As discussed last time, I’ve spent the last few months building the terrain and forces for a demo-game of the Cassinga Raid, with the intention of going around a few of the UK wargame shows, starting with Warfare in Reading, then Crusade in Penarth, Partizan in Newark and perhaps some others.
So with the terrain built and the troops, tanks and aircraft painted, I took the game down to the Carmarthen Old Guard last week, to get it all set up, check that everything ‘fitted’ and to have a bit of a playtest of some of the scenario mechanics; primarily I wanted to see if my ideas for conducting the opening air-strikes and para-drop worked and if the initial battle between the South African Paras and the SWAPO-PLAN guerrillas would be a good game or too overbalanced toward one side or the other.
As discussed last time, the rules to be used are Battlefront: First Echelon, which is my Cold War adaptation of Fire & Fury’s Battlefront: WWII. That said, with this being such a relatively low-tech war, we can just use the straight Battlefront: WWII rules with the appropriate unit cards and a few scenario rules covering the helicopter extraction.
Above: The calm before the storm. In the Angolan town of Cassinga (known to SWAPO-PLAN as Camp Moscow), the bulk of the garrison masses on the parade-square to salute the flags of Angola and Free Namibia and to receive their work and training orders for the day. Other SWAPO troops are on sentry-duty in the trenches, while on the north edge of town, the new recruits conduct their own parade in their tented camp, while bored anti-aircraft gunners doze in the morning sunshine…
Above: But what’s this? It looks as though their Cuban fraternal revolutionary comrades are conducting a fly-past in their honour! But hang on, those engines don’t look right for Illyushins… Four South African Canberra bombers in line abreast unload 300x 10lb ‘Alpha-Bombs’ onto the parade square. The spherical, football-sized bombs hit the ground, bounce once and then explode ten feet above the ground, saturating an area 500m x 800m with shrapnel.
Above: Close behind the Canberras come four Buccaneers, who release 1,000lb bombs onto the anti-aircraft positions and training camp. A pair of Mirage III fighters then strafe the survivors of the earlier attacks. Behind all of this comes a wave of C-130 Hercules and C-160 Transall transport aircraft, who start to disgorge paratroops all around the town.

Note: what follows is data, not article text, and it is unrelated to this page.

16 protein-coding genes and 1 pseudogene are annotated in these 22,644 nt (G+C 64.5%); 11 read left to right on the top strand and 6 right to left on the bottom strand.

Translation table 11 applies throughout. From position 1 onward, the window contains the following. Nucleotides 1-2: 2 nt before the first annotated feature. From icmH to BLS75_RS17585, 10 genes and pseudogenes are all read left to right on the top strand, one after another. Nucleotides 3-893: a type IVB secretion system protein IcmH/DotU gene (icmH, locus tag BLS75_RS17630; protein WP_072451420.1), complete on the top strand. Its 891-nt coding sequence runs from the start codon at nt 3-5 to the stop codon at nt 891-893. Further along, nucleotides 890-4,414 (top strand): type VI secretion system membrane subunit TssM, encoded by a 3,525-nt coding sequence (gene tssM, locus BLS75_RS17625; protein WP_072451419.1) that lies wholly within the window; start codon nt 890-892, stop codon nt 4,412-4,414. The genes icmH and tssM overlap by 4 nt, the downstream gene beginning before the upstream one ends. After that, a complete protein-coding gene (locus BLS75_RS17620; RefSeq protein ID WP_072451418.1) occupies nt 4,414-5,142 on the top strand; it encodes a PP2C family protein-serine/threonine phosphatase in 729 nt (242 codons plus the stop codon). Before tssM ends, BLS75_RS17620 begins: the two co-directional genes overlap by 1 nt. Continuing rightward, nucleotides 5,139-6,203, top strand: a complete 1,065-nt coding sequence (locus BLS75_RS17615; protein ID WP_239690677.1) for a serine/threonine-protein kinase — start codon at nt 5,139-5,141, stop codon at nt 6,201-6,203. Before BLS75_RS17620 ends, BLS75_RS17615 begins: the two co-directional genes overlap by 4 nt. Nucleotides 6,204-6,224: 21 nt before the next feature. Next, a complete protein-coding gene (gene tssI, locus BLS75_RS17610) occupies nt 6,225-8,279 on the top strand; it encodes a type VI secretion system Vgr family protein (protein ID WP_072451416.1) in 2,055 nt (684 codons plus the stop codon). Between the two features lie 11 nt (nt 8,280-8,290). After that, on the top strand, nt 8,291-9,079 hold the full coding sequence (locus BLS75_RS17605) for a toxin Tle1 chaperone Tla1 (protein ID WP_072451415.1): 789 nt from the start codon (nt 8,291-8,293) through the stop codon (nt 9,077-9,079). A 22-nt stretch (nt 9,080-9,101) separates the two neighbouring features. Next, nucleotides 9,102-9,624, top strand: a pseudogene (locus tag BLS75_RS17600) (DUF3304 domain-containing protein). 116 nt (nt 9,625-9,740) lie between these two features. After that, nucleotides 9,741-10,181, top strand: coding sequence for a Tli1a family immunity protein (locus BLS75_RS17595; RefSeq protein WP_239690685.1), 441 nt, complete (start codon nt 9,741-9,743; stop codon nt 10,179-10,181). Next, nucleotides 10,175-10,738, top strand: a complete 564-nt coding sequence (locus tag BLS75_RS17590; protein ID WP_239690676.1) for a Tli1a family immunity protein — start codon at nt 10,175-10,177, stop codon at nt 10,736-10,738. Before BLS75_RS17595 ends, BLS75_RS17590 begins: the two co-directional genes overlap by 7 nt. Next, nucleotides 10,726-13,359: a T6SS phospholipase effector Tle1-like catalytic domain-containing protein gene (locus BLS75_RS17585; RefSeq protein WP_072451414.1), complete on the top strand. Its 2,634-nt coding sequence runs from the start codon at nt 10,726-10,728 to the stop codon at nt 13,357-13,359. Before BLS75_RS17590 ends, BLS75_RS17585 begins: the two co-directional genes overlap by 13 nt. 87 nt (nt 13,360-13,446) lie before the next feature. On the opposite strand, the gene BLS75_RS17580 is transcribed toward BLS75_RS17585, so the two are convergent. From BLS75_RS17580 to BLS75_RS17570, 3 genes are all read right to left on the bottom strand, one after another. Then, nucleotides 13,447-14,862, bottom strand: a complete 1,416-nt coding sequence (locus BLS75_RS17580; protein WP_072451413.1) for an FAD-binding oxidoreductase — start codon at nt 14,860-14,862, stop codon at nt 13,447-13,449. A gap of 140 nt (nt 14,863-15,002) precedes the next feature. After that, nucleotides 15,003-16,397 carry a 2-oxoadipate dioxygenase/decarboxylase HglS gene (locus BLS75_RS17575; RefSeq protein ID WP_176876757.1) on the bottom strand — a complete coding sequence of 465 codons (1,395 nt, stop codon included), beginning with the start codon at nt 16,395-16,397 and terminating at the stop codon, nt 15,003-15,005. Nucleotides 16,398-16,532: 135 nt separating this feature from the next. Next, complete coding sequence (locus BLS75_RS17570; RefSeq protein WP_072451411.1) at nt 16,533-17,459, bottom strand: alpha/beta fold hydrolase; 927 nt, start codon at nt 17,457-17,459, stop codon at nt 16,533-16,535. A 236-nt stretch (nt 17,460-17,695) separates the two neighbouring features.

Above: The parade suffers around 20% casualties in the initial bombing-run, while trucks and buildings burn. Comrade Dimo Hamaambo, the camp commandant, was fortunate enough to be in his house (the red-roofed building) at the time and managed to escape by the skin of his teeth! The shocked survivors are in various states of disorder. Meanwhile, the Training Unit has suffered around 40% casualties and the section of ZU-23-2 anti-aircraft guns has been knocked out. And yet the battle has only just begun…
Above: Commandant Rhys Breytenbach conducts the para-drop for Charlie Company, on the eastern side of the battlefield. Unlike the historical battle, most of the paras dropped fairly well-concentrated around their DZs. Two sections land in the ponds of the eastern valley and a lot of sections land Suppressed or Disordered (in game terms), but none are lost, which is a good start. [Note to self: Make them drop from a higher ‘altitude’ above the table next time… 🙂 ]
Above: A Mirage III adds to SWAPO’s misery by conducting a strafing-run through the carnage on the parade-square, causing a few more casualties. At the bottom-left of the photo, Breytenbach’s headquarters group, combined with Captain McQueen’s Bravo Company, has quickly rallied and is making a bee-line for the centre of the town. On their left, Captain Swart’s Alpha Company has landed more scattered; elements have managed to reach one of the AA positions, but is being badly shot up by the surviving ZPU-4 AA gun in the second AA position, as well as by the infantry and a 60mm mortar section of the SWAPO 1st Detachment in the trenches north of Comrade Dimo’s house.